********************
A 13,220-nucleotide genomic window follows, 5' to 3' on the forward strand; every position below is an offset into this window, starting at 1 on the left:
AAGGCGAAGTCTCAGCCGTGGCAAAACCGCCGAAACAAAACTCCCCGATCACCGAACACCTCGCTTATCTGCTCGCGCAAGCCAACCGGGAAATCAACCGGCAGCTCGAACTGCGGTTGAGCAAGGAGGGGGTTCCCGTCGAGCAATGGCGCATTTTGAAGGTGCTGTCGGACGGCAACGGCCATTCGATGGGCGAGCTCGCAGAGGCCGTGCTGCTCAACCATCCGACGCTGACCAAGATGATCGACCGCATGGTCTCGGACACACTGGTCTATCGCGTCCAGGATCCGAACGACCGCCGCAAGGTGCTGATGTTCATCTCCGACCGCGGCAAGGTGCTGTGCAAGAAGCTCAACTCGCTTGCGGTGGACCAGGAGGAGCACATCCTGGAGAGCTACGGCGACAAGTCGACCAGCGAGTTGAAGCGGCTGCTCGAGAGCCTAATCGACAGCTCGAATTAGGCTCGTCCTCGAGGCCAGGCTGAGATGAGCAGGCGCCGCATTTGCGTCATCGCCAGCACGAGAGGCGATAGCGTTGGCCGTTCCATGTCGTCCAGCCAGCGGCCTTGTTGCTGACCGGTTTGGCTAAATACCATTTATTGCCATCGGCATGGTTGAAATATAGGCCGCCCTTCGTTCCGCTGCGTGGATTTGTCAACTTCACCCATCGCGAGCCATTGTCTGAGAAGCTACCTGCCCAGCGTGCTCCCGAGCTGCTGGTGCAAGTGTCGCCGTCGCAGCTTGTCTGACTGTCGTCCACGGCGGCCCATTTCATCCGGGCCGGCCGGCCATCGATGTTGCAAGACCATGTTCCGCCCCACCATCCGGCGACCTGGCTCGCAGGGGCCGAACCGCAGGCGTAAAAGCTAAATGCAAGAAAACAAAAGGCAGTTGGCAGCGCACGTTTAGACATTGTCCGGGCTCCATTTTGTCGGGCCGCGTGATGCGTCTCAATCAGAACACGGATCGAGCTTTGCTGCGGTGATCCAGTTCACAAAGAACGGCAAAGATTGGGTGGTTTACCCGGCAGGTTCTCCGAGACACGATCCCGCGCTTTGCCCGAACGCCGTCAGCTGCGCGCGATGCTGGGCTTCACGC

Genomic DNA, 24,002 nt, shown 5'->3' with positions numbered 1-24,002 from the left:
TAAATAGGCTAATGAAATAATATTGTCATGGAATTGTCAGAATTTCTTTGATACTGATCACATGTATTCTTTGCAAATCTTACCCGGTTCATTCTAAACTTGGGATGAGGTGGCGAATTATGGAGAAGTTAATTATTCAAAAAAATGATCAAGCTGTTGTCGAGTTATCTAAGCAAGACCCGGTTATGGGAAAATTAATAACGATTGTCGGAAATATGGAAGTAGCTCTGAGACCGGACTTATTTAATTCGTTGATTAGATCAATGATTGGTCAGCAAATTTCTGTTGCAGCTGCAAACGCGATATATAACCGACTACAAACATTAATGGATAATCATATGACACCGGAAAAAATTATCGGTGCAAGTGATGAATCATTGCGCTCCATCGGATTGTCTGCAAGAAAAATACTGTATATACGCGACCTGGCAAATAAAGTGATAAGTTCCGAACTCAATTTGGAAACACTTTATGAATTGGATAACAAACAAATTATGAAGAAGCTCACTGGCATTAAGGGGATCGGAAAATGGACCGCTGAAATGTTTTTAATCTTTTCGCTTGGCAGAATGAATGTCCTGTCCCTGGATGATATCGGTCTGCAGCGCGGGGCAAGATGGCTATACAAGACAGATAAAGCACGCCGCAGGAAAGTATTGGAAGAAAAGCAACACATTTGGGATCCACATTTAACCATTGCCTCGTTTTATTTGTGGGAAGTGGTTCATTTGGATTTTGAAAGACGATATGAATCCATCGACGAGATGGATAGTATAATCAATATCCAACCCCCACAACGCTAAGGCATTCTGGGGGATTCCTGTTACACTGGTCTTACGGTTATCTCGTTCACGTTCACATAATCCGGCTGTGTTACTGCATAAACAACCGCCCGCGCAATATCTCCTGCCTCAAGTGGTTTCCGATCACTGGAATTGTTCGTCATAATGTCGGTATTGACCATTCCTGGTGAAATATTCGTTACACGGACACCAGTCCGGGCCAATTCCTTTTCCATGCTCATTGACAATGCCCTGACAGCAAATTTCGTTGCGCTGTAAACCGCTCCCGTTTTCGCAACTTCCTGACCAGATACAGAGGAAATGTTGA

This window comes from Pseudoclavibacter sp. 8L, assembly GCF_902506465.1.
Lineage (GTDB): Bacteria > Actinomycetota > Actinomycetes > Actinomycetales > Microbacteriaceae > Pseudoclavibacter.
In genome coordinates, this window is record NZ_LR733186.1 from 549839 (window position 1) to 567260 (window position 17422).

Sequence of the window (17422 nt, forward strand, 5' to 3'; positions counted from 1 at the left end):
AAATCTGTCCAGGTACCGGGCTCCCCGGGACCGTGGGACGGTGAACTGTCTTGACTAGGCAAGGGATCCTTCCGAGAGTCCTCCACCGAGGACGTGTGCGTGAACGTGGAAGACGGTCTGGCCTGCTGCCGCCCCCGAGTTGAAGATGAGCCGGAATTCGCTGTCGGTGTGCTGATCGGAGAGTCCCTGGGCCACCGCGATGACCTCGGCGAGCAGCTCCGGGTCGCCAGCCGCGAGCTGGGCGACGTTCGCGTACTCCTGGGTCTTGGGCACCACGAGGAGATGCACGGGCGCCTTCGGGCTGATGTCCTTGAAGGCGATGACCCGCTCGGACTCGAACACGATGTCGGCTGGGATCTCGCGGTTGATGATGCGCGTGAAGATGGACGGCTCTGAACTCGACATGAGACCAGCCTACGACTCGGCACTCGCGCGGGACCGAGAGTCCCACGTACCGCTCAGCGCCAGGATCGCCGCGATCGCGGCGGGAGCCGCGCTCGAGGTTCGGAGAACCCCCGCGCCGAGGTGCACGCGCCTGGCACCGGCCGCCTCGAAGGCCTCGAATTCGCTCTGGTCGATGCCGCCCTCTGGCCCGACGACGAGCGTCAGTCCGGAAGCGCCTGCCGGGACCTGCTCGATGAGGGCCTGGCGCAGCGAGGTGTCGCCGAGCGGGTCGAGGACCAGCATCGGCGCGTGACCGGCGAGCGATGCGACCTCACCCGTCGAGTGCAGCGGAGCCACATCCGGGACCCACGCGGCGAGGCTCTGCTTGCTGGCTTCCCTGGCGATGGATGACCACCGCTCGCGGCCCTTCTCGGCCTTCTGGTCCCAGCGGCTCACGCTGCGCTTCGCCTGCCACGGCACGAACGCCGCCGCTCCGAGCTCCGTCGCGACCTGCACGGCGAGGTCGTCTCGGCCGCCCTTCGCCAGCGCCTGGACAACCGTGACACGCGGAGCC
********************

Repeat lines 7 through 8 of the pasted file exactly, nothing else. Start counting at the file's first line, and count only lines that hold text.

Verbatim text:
In genome coordinates, this window is record NZ_LR733186.1 from 549839 (window position 1) to 567260 (window position 17422).

Sequence of the window (17422 nt, forward strand, 5' to 3'; positions counted from 1 at the left end):